“I didn’t know there was a level this high (qualifying for the World Championships),” said Romans. “I just thought it was a local thing. I didn’t even know there was a national series until about two years ago. When I got picked up by J&R Bicycles (as a sponsor), they go to all the races, and started taking me to them, that’s when I learned about Nationals and Worlds.”
It was those early experiences that began paying dividends for Romans, riding in the State Series during the nascent stages of his development, helping to prepare him for the future, eventually qualifying for the World’s in Baku, and that’s when he began to take the sport more seriously, he said.
“I started training with Amanda, Domingos and I got picked up by other sponsors, and that’s when it started to take off,” said Romans. “I started training, eating right and doing everything by the book. I’m definitely getting anxious for it. I’m wanting to get there. Last year, when I went to Worlds, I was kind of new to the whole scene, so I didn’t do as well as I wanted to, but now I’m feeling strong and fast. I have some of the best equipment with me, where last year, I didn’t have that. I’m definitely looking for some great results this year, I’m looking to come back with a plate.”
Amanda Carr, like SJ, went to her first Worlds when she was 8-years-old, and in 2016, the Punta Gorda resident realized a dream when she competed in the Olympic games.
Carr, who has dual citizenship, U.S. and Thailand, represented Thailand in the Olympic games.
“The World Championships is the pinnacle event of our sport,” said Carr. “It’s nice to be back in that world, in that realm and at that caliber. It kind of hits me more as I’ve gotten older in the sport, just how magnificent the whole life experience has been with the sport of BMX.”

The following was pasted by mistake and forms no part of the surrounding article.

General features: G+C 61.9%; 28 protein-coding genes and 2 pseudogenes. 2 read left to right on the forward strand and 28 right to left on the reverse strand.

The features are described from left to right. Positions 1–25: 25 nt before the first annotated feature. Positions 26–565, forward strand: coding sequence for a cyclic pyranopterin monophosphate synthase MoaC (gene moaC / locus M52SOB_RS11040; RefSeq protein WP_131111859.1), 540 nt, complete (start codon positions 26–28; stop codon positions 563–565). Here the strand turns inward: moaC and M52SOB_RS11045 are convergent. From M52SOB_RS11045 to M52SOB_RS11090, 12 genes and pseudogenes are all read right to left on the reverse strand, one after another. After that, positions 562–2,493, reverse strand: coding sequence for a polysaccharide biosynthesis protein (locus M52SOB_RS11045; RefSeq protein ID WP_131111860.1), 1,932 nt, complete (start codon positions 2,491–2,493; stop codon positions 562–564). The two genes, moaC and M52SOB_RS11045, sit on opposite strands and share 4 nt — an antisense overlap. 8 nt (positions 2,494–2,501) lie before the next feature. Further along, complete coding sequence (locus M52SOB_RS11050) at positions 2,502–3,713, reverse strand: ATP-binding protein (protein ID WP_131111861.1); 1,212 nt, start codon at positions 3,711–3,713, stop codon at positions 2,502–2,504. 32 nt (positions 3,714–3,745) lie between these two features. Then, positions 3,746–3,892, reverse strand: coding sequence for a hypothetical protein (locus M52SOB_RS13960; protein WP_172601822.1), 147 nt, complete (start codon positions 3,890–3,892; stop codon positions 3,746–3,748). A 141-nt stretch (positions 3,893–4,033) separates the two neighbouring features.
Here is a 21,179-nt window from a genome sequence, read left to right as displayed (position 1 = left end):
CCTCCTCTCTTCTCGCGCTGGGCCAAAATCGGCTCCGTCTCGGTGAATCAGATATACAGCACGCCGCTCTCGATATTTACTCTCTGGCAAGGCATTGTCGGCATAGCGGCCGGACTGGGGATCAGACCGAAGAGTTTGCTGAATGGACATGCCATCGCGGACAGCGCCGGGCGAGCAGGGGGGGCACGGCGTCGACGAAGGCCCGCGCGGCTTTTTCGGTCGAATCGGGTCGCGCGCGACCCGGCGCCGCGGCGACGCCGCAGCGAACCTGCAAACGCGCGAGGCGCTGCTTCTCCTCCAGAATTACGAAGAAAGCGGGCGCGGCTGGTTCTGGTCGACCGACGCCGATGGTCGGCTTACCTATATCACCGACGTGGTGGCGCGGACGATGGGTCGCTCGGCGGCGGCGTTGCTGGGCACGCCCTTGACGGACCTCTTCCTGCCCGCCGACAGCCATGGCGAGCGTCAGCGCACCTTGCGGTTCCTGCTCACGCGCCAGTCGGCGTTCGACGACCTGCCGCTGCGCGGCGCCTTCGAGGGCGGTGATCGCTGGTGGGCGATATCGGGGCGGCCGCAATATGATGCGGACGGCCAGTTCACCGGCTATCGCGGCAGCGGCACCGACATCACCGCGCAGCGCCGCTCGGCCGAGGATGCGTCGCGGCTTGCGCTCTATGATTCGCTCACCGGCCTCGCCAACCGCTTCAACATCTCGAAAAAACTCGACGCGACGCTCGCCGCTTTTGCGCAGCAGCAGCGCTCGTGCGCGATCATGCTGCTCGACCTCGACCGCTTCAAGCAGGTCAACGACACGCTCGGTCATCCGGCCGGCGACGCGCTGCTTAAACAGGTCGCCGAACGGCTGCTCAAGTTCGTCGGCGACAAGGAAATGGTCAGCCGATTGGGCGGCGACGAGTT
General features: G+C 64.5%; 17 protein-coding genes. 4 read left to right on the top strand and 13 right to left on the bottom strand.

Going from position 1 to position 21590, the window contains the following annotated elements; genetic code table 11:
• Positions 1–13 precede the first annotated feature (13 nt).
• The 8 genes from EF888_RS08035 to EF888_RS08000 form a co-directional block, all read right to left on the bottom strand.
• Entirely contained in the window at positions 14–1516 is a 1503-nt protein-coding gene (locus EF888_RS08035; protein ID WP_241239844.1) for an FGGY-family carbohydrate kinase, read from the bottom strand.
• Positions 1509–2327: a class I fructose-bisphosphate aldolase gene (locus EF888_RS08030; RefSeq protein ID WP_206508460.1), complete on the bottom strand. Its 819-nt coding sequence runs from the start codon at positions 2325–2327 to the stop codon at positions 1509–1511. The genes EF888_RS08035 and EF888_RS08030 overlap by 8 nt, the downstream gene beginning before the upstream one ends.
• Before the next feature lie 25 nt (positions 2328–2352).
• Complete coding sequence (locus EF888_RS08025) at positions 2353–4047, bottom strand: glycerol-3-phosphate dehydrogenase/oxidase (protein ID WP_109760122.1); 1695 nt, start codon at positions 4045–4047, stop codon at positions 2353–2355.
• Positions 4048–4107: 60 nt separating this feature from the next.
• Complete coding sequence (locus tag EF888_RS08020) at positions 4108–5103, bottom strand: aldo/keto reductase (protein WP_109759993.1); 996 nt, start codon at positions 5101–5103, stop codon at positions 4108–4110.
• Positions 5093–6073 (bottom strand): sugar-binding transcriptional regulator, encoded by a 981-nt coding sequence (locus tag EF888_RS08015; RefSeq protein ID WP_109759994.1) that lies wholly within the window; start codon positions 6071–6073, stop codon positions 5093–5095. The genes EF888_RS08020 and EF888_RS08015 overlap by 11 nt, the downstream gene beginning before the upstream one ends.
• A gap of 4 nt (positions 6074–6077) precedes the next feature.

The UCI BMX World Championships will be in Houston, Texas in 2020, and will be the last chance to qualify for the Olympics, said Carr.
Several racers from Charlotte BMX qualified for the Worlds in 2018, and they were among the first group of racers, when Carr was still an amateur working her way to consistently compete at the highest level of international competition, to qualify for an event at the highest level, reaching for something much larger than Nationals or States.
“That really filled my heart up to see a lot of them going,” said Carr, who took time off from racing last year to complete her Bachelors degree. “I remember being 14 and doing that. And this year, I realized how special it was. Charlotte BMX is coming full circle, from when my cousin started going to Worlds and when I started going to Worlds and that was in 1998, and to see the young ones going...I don’t know how old SJ is, he’s tiny. Who knows where he’s going to be 20 years from now.”
Carr has coached both Lehew and Romans, and has seen them progress and develop as athletes. Carr, who earned 17 varsity letters when she was a student at Charlotte High School, and is now the girls soccer coach, understands the value of sport, how it teaches you life lessons, how to win and how to lose, to be nice to people and how to help someone who’s new.
“Chad has really excelled in this past year,” said Carr. “He’s really dedicated his time to the sport, got serious and it definitely shows. I know I had helped Chad when he was getting started, and then Chad has helped SJ at some point too. It’s very full circle. It’s enjoyable to watch them mature as people and also as athletes.”
Charlotte BMX is 100 percent volunteer operated, said Carr. All of the parents are involved as volunteers, and play a significant role in the operation. Sherry Romans is the track’s treasurer.
“It takes a village to make this place as beautiful as it is,” said Carr. “I’m really thankful that their kids qualified for Worlds, but more importantly that they’re as involved with the track as they are.”